Feb. 28, 2005
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Doug Thomas has had an admittedly long journey to Iowa City. The trip included stops at places as large as his hometown of Pasadena, CA, and as small as Creedmoor, NC, population 2,232.
But now that he’s in Iowa City – right in the middle of both extremes in more ways than one. Thomas says he’s happy to be a Hawkeye.
“I’m glad I waited and got where I am,” he said. “The coaches work with you, and it’s a great situation.”
Thomas has seen action in 26 of the Hawkeyes 27 games. He’s averaging 4.5 points and and the same number of rebounds in about 15 minutes of action per game. Thomas scored nine points and grabbed five rebounds in Iowa’s 78-56 win last Saturday at Penn State.
Just four years ago, Thomas was “hanging with [his] boys on the streets” of Pasadena and Inglewood, CA, where school and basketball took backseat to anything else. And as Thomas confesses, “that would have put [him] in jail or dead.”
Thomas’ extra curricular activities caused his grades to drop, which forced him to transfer across Los Angeles to Inglewood High School for his senior year.
“I think Doug gives everybody a lot of energy, especially the crowd. He has some pretty nasty dunks. He gets the team and the crowd going.”
Iowa’s Adam Haluska on teammate Doug Thomas
By that time, however, Thomas already knew that basketball was going to be his ticket to the future.
In his first game – his first shot, even – playing varsity at Pasadena as a sophomore, Thomas came off the bench, took two steps over his defender, and laid down one of the biggest dunks of his life.
“The whole gym went crazy,” Thomas recalls. “I realized that is how I’m going to get points.”
After his first game at Iowa, against Western Illinois, Thomas demonstrated that same skill with the showy shot, getting three dunks off the bench and leading the team with nine rebounds.
“If I can get the ball and I can see the line, why take a 15-foot jump shot if I can take two more shots? Of course, everybody loves some shots, but the crowd loves same show time, so that’s what I’m going to give them,” Thomas said after the game.
Thomas has a lot of moxie.
“I think Doug gives everybody a lot of energy, especially the crowd,” Iowa guard Adam Haluska said. “He has some pretty nasty dunks. He gets the team and the crowd going.”
Getting the crowd into the game is something Thomas says he’s always enjoyed.
“I just feel the eruption of the crowd,” he say, “and that’s why I’m pumping my hand so much (after I make a play). If we get it loud, the team starts to play harder and roll together.”
And if dunks and personality alone could get a kid through school, Thomas would have had the highest marks of anybody. But that’s not reality, and the truth hurt Thomas once again as he had to take another year of high school prep school in North Carolina in order to qualify for college.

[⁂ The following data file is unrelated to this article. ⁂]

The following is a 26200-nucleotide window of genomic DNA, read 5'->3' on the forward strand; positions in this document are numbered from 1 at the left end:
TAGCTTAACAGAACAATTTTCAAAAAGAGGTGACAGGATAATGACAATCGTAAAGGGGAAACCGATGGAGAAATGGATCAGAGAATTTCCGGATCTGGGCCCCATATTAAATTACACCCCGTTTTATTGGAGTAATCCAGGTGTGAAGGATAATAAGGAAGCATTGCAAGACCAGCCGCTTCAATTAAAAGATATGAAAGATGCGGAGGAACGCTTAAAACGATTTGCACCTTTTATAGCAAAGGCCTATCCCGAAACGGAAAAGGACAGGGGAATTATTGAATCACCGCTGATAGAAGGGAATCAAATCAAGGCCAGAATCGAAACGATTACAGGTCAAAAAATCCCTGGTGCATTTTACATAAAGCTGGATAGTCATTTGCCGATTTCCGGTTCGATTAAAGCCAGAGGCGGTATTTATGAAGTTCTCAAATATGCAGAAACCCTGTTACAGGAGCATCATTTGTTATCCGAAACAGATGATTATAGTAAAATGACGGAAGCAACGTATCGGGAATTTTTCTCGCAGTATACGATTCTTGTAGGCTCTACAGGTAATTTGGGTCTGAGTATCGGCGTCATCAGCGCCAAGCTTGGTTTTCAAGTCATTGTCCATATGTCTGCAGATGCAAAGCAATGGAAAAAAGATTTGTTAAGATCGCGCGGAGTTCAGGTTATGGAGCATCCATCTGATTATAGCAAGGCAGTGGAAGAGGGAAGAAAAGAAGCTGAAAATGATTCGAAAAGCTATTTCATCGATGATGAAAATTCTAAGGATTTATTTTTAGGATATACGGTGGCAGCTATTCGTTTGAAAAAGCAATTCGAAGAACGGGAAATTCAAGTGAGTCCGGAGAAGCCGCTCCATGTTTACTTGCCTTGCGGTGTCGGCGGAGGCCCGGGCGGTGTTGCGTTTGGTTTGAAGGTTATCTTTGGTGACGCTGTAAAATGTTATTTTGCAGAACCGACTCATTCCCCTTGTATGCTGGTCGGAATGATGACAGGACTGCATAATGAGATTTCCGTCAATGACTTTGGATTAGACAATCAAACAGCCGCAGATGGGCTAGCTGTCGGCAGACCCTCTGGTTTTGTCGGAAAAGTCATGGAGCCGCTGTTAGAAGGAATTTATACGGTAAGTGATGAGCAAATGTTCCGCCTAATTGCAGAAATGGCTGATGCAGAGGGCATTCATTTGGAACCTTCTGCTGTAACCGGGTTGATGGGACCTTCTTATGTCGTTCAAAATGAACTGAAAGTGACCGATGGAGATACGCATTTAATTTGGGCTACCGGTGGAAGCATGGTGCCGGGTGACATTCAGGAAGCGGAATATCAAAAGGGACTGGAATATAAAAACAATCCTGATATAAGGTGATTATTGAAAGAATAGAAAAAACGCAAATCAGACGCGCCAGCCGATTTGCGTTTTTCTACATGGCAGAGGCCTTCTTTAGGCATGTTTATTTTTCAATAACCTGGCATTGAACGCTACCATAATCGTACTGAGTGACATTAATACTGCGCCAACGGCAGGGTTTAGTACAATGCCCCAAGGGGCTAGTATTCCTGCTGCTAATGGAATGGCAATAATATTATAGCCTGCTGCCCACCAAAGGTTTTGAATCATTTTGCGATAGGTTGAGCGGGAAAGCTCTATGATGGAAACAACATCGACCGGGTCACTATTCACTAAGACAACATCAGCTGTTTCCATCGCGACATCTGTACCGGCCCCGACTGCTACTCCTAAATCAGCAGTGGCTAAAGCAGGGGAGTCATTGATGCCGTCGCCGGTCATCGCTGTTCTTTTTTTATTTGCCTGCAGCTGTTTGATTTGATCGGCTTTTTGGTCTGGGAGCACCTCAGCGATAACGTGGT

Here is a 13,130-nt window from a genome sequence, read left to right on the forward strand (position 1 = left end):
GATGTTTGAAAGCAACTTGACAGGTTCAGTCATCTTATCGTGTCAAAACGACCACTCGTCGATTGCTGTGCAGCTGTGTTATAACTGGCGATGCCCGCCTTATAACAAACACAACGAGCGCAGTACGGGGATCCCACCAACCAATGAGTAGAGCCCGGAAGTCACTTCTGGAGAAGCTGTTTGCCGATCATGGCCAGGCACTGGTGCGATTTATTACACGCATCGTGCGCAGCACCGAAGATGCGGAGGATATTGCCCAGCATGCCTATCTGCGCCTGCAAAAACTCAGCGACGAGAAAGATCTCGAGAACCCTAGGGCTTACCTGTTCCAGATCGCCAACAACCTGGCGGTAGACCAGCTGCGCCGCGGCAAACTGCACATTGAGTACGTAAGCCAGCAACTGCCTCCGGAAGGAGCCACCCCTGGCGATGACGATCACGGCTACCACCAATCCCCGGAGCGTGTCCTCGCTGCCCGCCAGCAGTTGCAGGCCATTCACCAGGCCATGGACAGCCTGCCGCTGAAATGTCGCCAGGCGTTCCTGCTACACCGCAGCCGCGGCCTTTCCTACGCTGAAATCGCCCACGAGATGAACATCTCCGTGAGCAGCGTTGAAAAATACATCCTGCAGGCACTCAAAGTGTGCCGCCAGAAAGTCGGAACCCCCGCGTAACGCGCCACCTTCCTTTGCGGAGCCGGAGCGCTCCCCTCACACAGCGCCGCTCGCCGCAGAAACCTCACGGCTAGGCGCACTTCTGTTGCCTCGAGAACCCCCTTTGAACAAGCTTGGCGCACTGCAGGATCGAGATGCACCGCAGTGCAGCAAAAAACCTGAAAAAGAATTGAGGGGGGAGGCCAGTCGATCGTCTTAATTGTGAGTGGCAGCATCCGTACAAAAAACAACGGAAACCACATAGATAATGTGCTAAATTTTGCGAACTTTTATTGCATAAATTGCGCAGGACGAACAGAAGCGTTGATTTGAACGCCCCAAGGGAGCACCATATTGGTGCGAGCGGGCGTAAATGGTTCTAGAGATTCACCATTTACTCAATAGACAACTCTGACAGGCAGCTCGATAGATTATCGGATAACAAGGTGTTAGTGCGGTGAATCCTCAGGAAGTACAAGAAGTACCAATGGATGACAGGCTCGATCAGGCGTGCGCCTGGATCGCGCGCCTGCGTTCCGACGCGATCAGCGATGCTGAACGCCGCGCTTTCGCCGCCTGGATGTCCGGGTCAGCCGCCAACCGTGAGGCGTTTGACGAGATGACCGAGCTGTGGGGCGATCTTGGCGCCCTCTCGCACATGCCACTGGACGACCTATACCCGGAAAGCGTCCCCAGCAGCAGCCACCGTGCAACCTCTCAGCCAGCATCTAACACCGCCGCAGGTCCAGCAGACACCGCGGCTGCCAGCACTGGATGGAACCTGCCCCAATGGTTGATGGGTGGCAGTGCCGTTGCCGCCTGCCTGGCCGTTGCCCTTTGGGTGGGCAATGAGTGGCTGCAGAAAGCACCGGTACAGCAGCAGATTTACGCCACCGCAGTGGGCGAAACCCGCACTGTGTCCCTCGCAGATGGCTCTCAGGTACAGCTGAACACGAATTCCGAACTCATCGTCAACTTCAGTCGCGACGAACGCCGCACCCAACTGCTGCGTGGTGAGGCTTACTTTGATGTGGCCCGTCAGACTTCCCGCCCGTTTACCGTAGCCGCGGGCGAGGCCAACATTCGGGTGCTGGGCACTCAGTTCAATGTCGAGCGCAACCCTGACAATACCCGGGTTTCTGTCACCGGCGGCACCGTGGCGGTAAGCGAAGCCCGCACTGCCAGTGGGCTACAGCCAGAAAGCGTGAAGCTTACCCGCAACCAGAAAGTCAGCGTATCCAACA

“It was a matter of me wanting to do it,” Thomas says. “I had to get my grades up, because I had to play basketball.”
After prep school, Thomas spent two years at Southeastern Community College in Burlington, IA, where he helped his team to a 69-5 record, averaging 10 points per game and almost seven rebounds.
The community college was his final stop before Iowa City, which is also going to be another two-year stint.
But why go through so much to play the college game in this day of NBA players out of high school?
“Growing up, coaches told me to go to school first,” he said. “They beat that into my head, and I’m glad I went to school.”
Thomas also has an important reason to stay in school: his 3-year-old son, Douglas Thomas III.
The toddler already takes after father. He has a child’s size 12 shoe, and despite being born two weeks early, he still weighed in at nine pounds. Thomas says “D3,” as his son is affectionately known, helped get him focused on the game he loved and also stay in school to set a good example.
“He has kind of motivated me,” Thomas says. “I’ve been blessed by God to have a chance to be a dad.”
The travel, though, has been rough on Thomas, who last saw his son in August before school started. But his girlfriend of five years, who takes care of their child back in Pasadena, has learned to cope with the life of a basketball player.
“In 11th grade, when I transferred to Inglewood, she was crying when I was leaving, and I was like, `I’m just going across the highway,'” Thomas recalls. “It’s kind of a funny relationship, but one day it’s going to be all right because we’ll have a better future together and I’ll be doing something I love.”